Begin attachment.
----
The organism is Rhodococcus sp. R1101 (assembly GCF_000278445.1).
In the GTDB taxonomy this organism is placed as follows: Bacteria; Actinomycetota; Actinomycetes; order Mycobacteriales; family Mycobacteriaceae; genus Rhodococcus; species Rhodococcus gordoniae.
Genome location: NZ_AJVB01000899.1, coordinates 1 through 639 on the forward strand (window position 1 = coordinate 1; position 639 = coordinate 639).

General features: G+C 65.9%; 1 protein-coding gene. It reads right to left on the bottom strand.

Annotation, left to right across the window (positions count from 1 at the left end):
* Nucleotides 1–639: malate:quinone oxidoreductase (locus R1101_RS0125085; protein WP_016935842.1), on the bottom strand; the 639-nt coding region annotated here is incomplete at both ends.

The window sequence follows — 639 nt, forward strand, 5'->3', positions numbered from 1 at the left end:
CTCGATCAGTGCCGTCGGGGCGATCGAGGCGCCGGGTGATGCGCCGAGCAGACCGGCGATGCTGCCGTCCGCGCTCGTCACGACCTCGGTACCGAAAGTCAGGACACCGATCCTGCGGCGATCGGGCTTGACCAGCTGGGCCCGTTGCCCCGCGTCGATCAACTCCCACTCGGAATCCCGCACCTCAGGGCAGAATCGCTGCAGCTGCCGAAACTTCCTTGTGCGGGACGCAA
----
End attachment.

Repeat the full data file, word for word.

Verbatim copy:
The organism is Rhodococcus sp. R1101 (assembly GCF_000278445.1).
In the GTDB taxonomy this organism is placed as follows: Bacteria; Actinomycetota; Actinomycetes; order Mycobacteriales; family Mycobacteriaceae; genus Rhodococcus; species Rhodococcus gordoniae.
Genome location: NZ_AJVB01000899.1, coordinates 1 through 639 on the forward strand (window position 1 = coordinate 1; position 639 = coordinate 639).

General features: G+C 65.9%; 1 protein-coding gene. It reads right to left on the bottom strand.

Annotation, left to right across the window (positions count from 1 at the left end):
* Nucleotides 1–639: malate:quinone oxidoreductase (locus R1101_RS0125085; protein WP_016935842.1), on the bottom strand; the 639-nt coding region annotated here is incomplete at both ends.

The window sequence follows — 639 nt, forward strand, 5'->3', positions numbered from 1 at the left end:
CTCGATCAGTGCCGTCGGGGCGATCGAGGCGCCGGGTGATGCGCCGAGCAGACCGGCGATGCTGCCGTCCGCGCTCGTCACGACCTCGGTACCGAAAGTCAGGACACCGATCCTGCGGCGATCGGGCTTGACCAGCTGGGCCCGTTGCCCCGCGTCGATCAACTCCCACTCGGAATCCCGCACCTCAGGGCAGAATCGCTGCAGCTGCCGAAACTTCCTTGTGCGGGACGCAA